by Lucy Whitman (Editor)1
Jessica Kingsley, 2009
Review by Christian Perring on Jan 12th 2010
Dementia is a growing problem in the western world as the population ages and more people suffer from degenerative diseases like Alzheimer's or have many mini-strokes. In the UK, as in many other countries, there has been historical neglect of the problem of dementia by the health services and in a country with a national health system, dementia patients still need to pay for their own care when they are no longer able to live independently. Yet there is increasing awareness of the problem of dementia in both the health services and the general public, so this is a good time for Telling Tales about Dementia.
Lucy Whitman has collected 30 people's reflections on having a close friend or relative with dementia and their experience of looking after them and advocating for them with medical professionals. There are two main sections, "Living with Loss," and "Dispatches from the Battlefield." There's a third short section with just 3 contributions, titled "Keeping in Touch, Letting Go." Then there some introductory sections and appendices, with some useful information. Sometimes the writing in the descriptions of caring is by those who did the caring, and in some cases it is a transcription of what they said in discussion with Whitman. One piece is in the form of a poem. The tales are from people from a variety of backgrounds, with several by same-sex partners or close friends of the patients. Many of the tales are accompanied by photographs of the people with dementia, sometimes with their caregivers, and this helps us to see them as whole people, because you can't see the dementia in the pictures.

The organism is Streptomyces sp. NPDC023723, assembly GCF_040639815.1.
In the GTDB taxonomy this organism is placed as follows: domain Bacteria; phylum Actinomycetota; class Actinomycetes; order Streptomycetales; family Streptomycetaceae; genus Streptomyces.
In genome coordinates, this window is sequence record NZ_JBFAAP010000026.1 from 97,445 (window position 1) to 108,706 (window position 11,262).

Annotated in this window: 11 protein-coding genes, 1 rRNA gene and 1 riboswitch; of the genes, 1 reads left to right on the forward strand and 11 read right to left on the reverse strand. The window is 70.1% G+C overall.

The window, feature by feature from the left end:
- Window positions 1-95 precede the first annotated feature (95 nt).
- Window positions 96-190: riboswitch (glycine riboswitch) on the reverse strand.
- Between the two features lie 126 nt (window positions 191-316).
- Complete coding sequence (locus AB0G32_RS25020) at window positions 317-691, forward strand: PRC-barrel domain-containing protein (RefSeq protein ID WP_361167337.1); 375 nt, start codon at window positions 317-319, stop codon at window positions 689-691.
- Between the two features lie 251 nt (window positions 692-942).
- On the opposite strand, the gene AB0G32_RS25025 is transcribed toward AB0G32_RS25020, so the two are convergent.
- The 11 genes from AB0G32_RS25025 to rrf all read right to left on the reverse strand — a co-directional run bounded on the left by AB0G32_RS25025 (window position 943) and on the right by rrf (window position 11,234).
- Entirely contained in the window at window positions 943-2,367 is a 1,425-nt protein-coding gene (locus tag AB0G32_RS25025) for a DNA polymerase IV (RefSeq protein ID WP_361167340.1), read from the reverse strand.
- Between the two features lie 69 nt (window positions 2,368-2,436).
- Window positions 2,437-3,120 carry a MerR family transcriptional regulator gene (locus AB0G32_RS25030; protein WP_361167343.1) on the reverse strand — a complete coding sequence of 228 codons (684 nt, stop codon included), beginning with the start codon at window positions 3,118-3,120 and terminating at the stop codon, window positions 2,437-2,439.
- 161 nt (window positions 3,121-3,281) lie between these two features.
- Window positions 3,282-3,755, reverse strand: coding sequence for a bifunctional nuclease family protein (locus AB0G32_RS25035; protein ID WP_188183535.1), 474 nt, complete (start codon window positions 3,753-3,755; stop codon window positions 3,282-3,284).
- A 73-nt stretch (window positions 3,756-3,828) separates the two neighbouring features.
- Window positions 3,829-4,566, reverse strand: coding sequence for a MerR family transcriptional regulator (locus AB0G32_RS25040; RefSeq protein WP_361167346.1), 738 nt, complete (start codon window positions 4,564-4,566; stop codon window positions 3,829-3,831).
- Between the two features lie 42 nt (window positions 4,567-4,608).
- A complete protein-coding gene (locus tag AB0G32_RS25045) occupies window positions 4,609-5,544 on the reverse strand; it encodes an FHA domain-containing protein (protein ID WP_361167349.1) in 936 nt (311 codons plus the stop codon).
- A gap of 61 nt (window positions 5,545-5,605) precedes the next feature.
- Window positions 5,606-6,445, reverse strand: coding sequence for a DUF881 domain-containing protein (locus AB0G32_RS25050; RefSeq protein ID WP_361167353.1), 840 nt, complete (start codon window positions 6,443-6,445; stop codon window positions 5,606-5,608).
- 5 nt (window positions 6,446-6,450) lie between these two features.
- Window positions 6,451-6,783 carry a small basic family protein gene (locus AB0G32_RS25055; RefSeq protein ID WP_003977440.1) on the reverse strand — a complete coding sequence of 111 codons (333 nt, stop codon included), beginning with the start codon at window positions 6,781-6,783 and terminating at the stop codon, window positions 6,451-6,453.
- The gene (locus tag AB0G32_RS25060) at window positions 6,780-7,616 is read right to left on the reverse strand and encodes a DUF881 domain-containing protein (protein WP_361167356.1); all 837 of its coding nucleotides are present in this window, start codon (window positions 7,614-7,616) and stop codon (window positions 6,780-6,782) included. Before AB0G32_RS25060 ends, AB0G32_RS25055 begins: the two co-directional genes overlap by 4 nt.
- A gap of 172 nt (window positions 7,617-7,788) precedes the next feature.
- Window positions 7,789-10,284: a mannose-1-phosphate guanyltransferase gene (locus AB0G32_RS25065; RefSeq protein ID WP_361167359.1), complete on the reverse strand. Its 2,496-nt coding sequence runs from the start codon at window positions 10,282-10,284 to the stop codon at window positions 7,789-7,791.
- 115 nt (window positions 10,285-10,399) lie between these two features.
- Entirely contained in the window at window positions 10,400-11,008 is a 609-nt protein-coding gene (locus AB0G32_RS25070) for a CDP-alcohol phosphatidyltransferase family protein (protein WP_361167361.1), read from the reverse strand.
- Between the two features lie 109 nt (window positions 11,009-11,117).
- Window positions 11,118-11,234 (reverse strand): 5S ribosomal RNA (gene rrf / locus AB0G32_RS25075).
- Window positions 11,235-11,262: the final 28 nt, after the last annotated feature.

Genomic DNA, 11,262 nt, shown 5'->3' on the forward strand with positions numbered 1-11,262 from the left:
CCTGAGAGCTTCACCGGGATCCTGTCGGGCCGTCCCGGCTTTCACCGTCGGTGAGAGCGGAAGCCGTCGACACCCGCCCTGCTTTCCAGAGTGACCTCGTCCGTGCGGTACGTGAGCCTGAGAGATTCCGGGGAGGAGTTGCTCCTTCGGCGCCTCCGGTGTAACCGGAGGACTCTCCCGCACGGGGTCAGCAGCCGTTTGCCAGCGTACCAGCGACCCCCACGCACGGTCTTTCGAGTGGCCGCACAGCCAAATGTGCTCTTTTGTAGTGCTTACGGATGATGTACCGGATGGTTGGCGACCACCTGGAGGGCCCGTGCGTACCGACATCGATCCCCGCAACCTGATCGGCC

The chapters together show how difficult it is to care for a person with dementia, and often how difficult it is to have dementia. There are several reasons for this. First, there is the emotional cost of people fading from view, and only being their recognizable selves a few times a day. As they decline in ability, they require more and more help, and they may not cooperate with getting that help. The old character may be visible only a few times a day, and it can be emotionally hard dealing with a person one hardly recognizes any more. Then there are the many difficulties in dealing with the professional health providers who, even when they are trying hard to be helpful, often do not succeed. In some cases, respecting the patient's rights leads to much worse health care because it leads to patients who are not competent being able to refuse treatment. In other cases, discrimination that is common in society against some groups such as gay and lesbian people may be duplicated in health care settings.
There is a wealth of experience recorded here, and different readers will take away different lessons. One common theme is the search for people to look after person with dementia on a daily basis if they stay at home. For example, both Maria Jastrzebska's parents were from Poland, and so when they got dementia the family brought in Polish carers to live in. She repeats the remark of a friend who said that "if all the Poles in Britain were to leave, the care system would collapse and social services would not be able to cope with the ensuing demands" (29). Some spouses or children end up doing most of the daily care themselves, while others decide that they are simply emotionally and physically unable to face the prospect of such work.